A three million-year-old fossil believed to show infant brain development was not as human-like as previously thought, scientists have discovered.
Taung Child was discovered in South Africa 90 years ago by Professor Raymond Dart from Wits University in Johannesburg. It was hugely significant because it was the first and best example of early human brain evolution.
Over the last century, many theories have been put forward regarding Taung Child, including that it shows key cranial adaptations found today in human toddlers.
However, this has now been disproved after CT scans showed that Taung Child was far less human-like than previously thought.
Published in the Proceedings of the National Academy of Sciences, Kristian J Carlson from University of the Witwatersrand led a team of researchers in performing a silico dissection of the fossil using high-resolution computed tomography.
"A recent study has described the roughly three million-year-old fossil, thought to have belonged to a three to four-year-old, as having a persistent metopic suture and open anterior fontanelle, two features that facilitate post-natal brain growth in human infants when their disappearance is delayed," he said.
Findings showed that Taung Child did not have the structures that allow a baby's head to emerge from the womb during birth. The open anterior fontanelles allow brain growth in human babies and become sealed by the time the child is one.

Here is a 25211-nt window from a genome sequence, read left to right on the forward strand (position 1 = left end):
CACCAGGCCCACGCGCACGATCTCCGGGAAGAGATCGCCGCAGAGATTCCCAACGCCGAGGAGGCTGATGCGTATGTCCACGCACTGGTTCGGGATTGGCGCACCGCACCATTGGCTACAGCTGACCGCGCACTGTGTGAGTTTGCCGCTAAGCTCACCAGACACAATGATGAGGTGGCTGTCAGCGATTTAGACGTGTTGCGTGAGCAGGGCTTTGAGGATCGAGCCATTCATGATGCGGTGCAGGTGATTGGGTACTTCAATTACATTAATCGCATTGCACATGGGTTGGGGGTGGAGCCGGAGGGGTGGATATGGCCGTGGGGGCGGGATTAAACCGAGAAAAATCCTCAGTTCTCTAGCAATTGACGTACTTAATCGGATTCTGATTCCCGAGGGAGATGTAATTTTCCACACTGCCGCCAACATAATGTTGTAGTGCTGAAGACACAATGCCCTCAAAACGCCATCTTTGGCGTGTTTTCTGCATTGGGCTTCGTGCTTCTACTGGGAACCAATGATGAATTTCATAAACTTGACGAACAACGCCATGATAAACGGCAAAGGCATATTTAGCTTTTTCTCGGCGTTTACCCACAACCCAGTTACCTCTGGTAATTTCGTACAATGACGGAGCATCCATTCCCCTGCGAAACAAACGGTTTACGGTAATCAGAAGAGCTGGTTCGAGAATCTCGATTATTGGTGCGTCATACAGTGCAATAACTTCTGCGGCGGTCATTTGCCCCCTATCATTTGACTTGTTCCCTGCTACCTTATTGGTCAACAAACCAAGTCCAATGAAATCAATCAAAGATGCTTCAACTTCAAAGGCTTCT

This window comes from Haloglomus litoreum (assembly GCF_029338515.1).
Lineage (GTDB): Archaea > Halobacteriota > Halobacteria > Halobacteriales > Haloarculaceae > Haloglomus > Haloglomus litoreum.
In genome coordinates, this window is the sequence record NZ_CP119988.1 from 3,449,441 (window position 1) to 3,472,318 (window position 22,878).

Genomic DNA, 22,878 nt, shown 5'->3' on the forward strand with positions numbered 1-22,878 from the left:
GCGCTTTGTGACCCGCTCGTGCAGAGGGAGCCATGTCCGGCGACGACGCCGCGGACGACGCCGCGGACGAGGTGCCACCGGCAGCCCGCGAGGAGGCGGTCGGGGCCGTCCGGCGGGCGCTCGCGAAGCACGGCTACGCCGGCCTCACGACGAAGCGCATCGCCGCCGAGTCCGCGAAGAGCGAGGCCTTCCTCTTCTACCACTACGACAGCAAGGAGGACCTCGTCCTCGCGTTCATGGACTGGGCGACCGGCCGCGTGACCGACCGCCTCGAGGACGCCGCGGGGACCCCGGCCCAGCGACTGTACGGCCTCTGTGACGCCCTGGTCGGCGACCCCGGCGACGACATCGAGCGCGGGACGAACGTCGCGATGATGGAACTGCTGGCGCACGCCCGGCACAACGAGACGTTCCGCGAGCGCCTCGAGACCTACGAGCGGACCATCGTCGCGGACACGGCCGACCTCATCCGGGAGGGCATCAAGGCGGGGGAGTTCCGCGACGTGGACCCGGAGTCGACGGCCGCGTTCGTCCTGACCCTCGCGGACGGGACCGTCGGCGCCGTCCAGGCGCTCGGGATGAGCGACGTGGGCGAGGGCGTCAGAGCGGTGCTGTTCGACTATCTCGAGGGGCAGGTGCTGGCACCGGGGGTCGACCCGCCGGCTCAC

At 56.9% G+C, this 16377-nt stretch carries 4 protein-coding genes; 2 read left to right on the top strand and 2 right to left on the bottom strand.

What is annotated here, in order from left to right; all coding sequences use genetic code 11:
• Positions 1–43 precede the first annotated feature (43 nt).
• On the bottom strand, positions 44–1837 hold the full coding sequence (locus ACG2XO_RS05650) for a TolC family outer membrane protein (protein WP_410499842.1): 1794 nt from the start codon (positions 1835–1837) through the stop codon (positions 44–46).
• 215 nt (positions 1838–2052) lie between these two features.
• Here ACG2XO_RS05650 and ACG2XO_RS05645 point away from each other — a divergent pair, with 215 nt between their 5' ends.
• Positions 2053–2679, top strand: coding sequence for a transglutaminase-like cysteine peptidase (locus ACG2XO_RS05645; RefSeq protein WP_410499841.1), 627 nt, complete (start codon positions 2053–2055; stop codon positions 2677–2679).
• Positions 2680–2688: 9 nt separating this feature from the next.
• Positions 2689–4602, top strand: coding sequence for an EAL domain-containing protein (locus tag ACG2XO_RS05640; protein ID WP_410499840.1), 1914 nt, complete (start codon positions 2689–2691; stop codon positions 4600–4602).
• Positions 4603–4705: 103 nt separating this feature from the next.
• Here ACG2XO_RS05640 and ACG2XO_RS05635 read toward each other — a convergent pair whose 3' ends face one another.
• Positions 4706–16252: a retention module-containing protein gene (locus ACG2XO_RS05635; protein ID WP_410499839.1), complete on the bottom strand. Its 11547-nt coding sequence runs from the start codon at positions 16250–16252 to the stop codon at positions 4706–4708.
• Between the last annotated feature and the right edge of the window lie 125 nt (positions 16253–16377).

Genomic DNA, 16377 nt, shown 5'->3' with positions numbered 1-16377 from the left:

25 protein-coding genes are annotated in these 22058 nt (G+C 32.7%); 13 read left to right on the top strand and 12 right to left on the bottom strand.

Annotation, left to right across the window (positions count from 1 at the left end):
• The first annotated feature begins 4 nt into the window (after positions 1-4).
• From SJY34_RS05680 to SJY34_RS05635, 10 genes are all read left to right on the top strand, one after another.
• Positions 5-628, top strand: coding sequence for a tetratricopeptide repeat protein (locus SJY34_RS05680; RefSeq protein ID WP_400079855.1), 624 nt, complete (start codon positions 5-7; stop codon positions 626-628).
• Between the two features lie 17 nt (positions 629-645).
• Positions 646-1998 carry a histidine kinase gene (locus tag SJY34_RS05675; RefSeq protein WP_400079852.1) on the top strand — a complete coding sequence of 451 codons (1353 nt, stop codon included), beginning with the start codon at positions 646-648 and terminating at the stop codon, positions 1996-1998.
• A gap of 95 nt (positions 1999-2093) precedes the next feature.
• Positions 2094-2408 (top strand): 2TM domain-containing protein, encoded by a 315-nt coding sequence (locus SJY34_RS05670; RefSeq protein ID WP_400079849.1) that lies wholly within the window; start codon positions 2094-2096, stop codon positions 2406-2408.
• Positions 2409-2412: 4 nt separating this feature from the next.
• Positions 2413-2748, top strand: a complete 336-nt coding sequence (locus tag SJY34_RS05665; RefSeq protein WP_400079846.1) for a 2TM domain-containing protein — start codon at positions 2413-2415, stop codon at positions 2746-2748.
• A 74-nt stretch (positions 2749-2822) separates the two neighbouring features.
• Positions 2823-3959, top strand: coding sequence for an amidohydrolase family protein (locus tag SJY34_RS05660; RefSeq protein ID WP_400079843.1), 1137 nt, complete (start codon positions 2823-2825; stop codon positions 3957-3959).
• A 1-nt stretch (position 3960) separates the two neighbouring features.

In the fossil's case, the child did not experience a spurt in brain growth like modern babies, showing it was not as closely related to humans as was thought: "As they fuse, you will see evidence of this inside the bone; [on the skull of the Taung Child] there is no sign of fusion," Carlson told South Africa's Times Live.
The scientists also said other hominin fossils should be studied with CT scans to revise previous theories.
"We've demonstrated the misdiagnosis in Taung, and we believe it would be prudent to assess whether the presence of these features — unfused metopic sutures and open anterior fontanelles — may have been misdiagnosed in the additional specimens," Carlson told LiveScience.